- Gardaí have invoked regulations 320 times out of over a million interactions with the public – an increase of 7 from last week’s update
- None of the incidents took place over the last week, with 7 other new records relating to previous weeks
- Pre-existing enforcement powers used in 2,177 incidents
- 121 incidents of spitting and/or coughing against members of An Garda Síochána
- 36,088 vetting applications for COVID-related roles processed. Garda National Vetting Bureau has been fully up-to-date throughout 2020 with all vetting applications with a current turnaround time for vetting applications of one day.
In supporting the COVID-19 public health guidelines, An Garda Síochána has adopted a graduated policing response based on its tradition of policing by consent. This has seen members of An Garda Síochána engage, educate, encourage and, as a last resort, enforce.
In what is a very small minority of cases across the country, despite receiving a number of warnings, some individuals were still not willing to take steps to comply with the public health guidelines and the regulations were used under the Health Act 1947- Section 31A- Temporary Restrictions (COVID-19) Regulations 2020.
From 8 April, which was when the regulations came into effect, until 27 June 2020 inclusive, Gardaí have invoked the regulations 320 times out of more than a million interactions with the public. These include both arrests and incidents without arrest where name and address details were taken for consultation with the DPP on the decision to issue charges. Arrest remains a last resort.
Of the 320 incidents, two were as a result of an instruction from a relevant medical professional as per the Act.
As per Garda policy in relation to the regulations, in all cases where arrests were made under the regulations, members of An Garda Síochána must consult with the Director of Public Prosecutions on the decision to charge.
To date, in 110 of these incidents a charge or summons has issued. Most incidents involve a single individual but some have resulted in charges against multiple people. To date, in 29 of the 320 incidents the DPP directed no charge. The remainder continue to be under criminal investigation.
In addition, pre-existing enforcement powers were used in 2,177 incidents where other offences were disclosed in the course of COVID-19 operations. These range from incidents such as drink driving or disqualified drivers detected at checkpoints, to drugs and weapons seizures, to public order offences.
The number of incidents involving other suspected crimes continues to far exceed the number of cases involving only breaches of Government restrictions.
Deputy Commissioner, Policing & Security, John Twomey said: “There has been very good compliance with the public health guidelines to date. As we enter Phase 3 it still remains important for people to continue to heed public health advice to help reduce the spread of COVID-19.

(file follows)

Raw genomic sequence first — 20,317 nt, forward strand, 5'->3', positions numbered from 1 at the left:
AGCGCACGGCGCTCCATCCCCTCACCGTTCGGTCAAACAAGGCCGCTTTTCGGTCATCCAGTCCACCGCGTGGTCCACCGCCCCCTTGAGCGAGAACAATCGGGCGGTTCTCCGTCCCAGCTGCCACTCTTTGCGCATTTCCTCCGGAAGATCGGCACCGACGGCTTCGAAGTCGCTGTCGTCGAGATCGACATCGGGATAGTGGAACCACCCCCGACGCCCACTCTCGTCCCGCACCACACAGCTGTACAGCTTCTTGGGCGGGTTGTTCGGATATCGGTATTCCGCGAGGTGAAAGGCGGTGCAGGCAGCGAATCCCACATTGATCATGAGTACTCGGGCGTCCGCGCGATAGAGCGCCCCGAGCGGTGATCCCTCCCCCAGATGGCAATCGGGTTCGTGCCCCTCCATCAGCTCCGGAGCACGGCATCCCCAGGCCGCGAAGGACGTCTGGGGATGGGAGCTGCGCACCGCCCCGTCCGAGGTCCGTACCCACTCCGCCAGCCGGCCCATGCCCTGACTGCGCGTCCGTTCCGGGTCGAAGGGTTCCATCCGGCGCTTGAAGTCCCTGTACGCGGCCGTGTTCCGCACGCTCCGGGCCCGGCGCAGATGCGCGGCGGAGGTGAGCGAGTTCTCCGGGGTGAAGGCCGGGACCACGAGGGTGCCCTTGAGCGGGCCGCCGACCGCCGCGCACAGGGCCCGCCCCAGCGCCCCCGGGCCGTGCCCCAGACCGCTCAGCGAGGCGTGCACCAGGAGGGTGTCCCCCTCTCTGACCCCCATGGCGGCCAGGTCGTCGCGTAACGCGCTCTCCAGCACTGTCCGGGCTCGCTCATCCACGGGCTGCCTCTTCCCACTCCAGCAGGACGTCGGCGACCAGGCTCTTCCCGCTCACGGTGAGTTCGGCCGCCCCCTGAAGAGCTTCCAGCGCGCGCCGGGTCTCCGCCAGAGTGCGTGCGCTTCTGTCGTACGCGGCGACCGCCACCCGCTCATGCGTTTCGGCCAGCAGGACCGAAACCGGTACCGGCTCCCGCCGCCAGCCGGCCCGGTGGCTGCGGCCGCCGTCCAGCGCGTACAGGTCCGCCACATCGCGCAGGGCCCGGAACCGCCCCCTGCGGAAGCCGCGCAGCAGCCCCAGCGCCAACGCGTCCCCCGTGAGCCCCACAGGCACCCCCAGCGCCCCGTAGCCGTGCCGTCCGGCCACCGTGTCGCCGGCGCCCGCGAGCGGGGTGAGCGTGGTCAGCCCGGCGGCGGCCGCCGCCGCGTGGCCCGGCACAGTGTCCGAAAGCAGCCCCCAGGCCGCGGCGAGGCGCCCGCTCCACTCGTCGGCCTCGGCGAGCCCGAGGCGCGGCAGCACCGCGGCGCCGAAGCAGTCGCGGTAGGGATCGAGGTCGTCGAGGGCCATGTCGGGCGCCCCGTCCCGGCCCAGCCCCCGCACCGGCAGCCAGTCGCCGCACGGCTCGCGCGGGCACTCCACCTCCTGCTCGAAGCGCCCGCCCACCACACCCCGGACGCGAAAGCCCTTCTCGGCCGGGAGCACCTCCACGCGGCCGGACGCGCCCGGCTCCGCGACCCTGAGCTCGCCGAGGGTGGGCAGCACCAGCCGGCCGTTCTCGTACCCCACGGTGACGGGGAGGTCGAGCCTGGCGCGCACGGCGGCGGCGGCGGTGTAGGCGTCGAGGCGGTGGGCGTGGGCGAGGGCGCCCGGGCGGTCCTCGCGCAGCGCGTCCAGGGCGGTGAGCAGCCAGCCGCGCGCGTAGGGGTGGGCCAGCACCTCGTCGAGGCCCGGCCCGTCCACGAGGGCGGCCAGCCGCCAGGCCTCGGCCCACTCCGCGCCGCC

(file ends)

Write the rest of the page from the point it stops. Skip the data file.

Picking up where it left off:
“At the outset of the COVID-19 situation, An Garda Síochána said it will continue to operate as a community-based policing service with a focus on protecting the vulnerable. This approach will not change during this phase.”
From 8 April until 27 June 2020 inclusive, there were 121 incidents of spitting and/or coughing against members of An Garda Síochána.
From 8 April until 27 June 2020 inclusive, members of An Garda Síochána had to use anti-spit guards 82 times.
“Gardaí continue to be subject of disgusting and despicable spitting and coughing attacks. This remains a serious concern for the organisation. These are a significant health and safety risk to our members in the current environment. We must protect them from such attacks,” said Deputy Commissioner Twomey.
“This includes having the option of using anti-spit guards in very limited circumstances. We have made it clear these anti-spit guards are only to be used as last resort and in line with the Garda Decision Making Model, which includes at its centre human rights and our Code of Ethics.”
Anti-spit guards provide an additional tactical option to be considered by a Garda, as a last resort in a continuum of graduated response, in circumstances where ‘there is clear evidence of spitting now or where a member believes there is a clear and tangible threat of spitting posed by the subject’.
The Garda policy and use of anti-spit guards will be reviewed by An Garda Síochána in September 2020.
From 12 March 2020 to 27 June 2020, the Garda National Vetting Bureau (GNVB) has processed 36,088 vetting applications for COVID-related roles. This includes applications across medical and healthcare roles, and voluntary groups. GNVB has been fully up-to-date throughout 2020 with all vetting applications with a current turnaround time for vetting applications of one day.
The numbers in this release are based on real time data and the numbers of incidents is subject to change as incidents are recorded and reviewed.
Members of An Garda Síochána do not keep a record of interactions they had with the public where they did not use the regulations i.e. how many times persons voluntarily turned around at checkpoints, or elsewhere, following engagement, education or encouragement by An Garda Síochána.
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